The best New Year’s resolution? Try to perform a miracle

Were the stories of impossible feats that Jesus performed the spiritual equivalent of case studies?

BY DAVID RICKEY — One of the miracle stories about Jesus that probably has actual truth behind it is the account of how he fed 5000 (or an additional 4000, according to Mark and Matthew). It’s framed as a miracle to impress upon us that Jesus is a powerful guy.

The version of that story that appears in Matthew’s Gospel (Matthew 14:13-21) lends itself to a different interpretation, one that might hit closer to home.

The tale

The story begins with Jesus showing compassion for the multitudes who come to him and healing the sick among them. Late in the day, Jesus’ disciples come to him and say: “It’s late. Send the people away so they can get something to eat.” Jesus responds: “You give them something to eat.”

I find this interesting. Christ seems to be encouraging the disciples to perform a miracle themselves. They had been with Jesus for some time, studying, hopefully learning from him about the way life truly works. This is the time to see what they had learned. But their immediate response is: “There isn’t enough! Just five loaves and two fish!” I can imagine Jesus feeling frustrated—they haven’t gotten it yet! When he says “Bring them to me!” Jesus then prays, tears the loaves into pieces and gives them to the disciples, who begin to distribute them along with the fish.

Afterward, there is enough left over to fill twelve baskets. That’s the miracle! Isn’t Jesus amazing! But—maybe not. Looking a little deeper uncovers another reading that’s still miraculous, but something we could strive to attain in our own lives.

America’s debt scare and zero-sum-pie mindset

There was clearly a large community of people at this gathering, not just a lot of individuals waiting to get their share. Jesus first tells them to sit down; I imagine this was to get them to relax. Then, as the disciples started sharing the bread and fish, maybe someone in the crowd who also had a little bread and fish was moved to share what they had with people around them. And then more got the idea and started sharing what they had. Enough of this could have happened throughout the crowd that everyone ended up having enough and some to spare.

The disciples began from a position of scarcity. There isn’t enough! But as they began to share, to give away some of what little they had (five loaves and two fish would have been more than enough for Jesus and the disciples, others began to get the spirit and share what they had as well. And in fact there was an abundance, or at least enough to satisfy everyone with some left over. The miracle was that people in the crowd, and hopefully the disciples, learned to share.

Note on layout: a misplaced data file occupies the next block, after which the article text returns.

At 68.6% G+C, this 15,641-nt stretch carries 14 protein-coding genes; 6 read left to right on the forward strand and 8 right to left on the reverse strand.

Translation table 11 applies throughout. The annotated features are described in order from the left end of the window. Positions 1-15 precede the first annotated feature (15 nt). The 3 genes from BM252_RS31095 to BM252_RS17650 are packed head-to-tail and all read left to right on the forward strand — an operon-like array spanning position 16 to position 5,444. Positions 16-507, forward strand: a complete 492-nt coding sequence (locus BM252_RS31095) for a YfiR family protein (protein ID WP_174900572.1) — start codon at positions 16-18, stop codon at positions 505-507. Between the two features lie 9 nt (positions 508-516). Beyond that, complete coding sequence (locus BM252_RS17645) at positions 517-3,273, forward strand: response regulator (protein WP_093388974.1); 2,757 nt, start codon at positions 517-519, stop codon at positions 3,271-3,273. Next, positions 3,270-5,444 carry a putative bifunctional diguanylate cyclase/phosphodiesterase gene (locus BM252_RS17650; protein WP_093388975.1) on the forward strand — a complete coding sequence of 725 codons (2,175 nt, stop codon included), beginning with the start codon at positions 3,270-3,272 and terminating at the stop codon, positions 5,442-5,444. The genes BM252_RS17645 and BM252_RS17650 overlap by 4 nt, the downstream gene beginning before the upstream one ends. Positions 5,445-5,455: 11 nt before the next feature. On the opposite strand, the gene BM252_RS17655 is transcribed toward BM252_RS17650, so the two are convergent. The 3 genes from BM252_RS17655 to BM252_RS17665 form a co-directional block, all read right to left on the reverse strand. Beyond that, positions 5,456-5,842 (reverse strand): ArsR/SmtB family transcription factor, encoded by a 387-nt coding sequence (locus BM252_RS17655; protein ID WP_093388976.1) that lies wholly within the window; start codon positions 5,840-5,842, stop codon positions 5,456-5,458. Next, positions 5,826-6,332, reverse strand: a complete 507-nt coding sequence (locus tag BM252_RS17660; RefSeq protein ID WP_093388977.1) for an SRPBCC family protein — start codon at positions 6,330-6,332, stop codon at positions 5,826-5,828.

This interpretation came to me while preparing for a Sunday sermon and watching the spectacle in Washington over the “debt crisis.” In reality, we’re not suffering from scarcity–nor abundance. Rather, we have a perception of scarcity and an underlying fear of loss of abundance.

Miracles are more like acts of viral inspiration

Spiritual teachers consistently point out the power of our thoughts. How we think governs our reality. On one very deep level this has to do with quantum physics and the Heisenberg Principle. But on a level I can actually wrap my mind around, this has to do with how my thoughts and beliefs affect the way I behave. When I am afraid that I won’t have enough, I tend to be less willing to share with others. And when enough of us share that fear, there actually isn’t enough to go around. Have you seen the ads for food savers telling about how much food we throw out? Most us buy more than we need because we fear that we’ll run out. In fact, I had a birthday party a few days ago, and the freezer is half-full of food I never got around to serving.

I believe that Jesus wasn’t trying to show off with the miracles he performed. Rather, he was trying to show us that the universe doesn’t work they way we fear it does. And the real miracles happen when our human consciousness changes. But as with the disciples, it doesn’t change until we experience the new, true reality. Perhaps that was why Jesus had the disciples pass out the bread and fish instead of doing it himself.

We have to experiment with new behaviors before we discover that they work. We are, I believe, in a new time of forced experimentation. Clearly the old ways aren’t working. Do we have the courage to try something new? True faith is not believing that Jesus performed miracles, but our having the courage to try performing a few ourselves.

David Rickey is an Episcopal priest, Soul’s Code co-founder and counselor in San Francisco who does a weekly ministry at a residence for the elderly in northern California. Follow David on Twitter.

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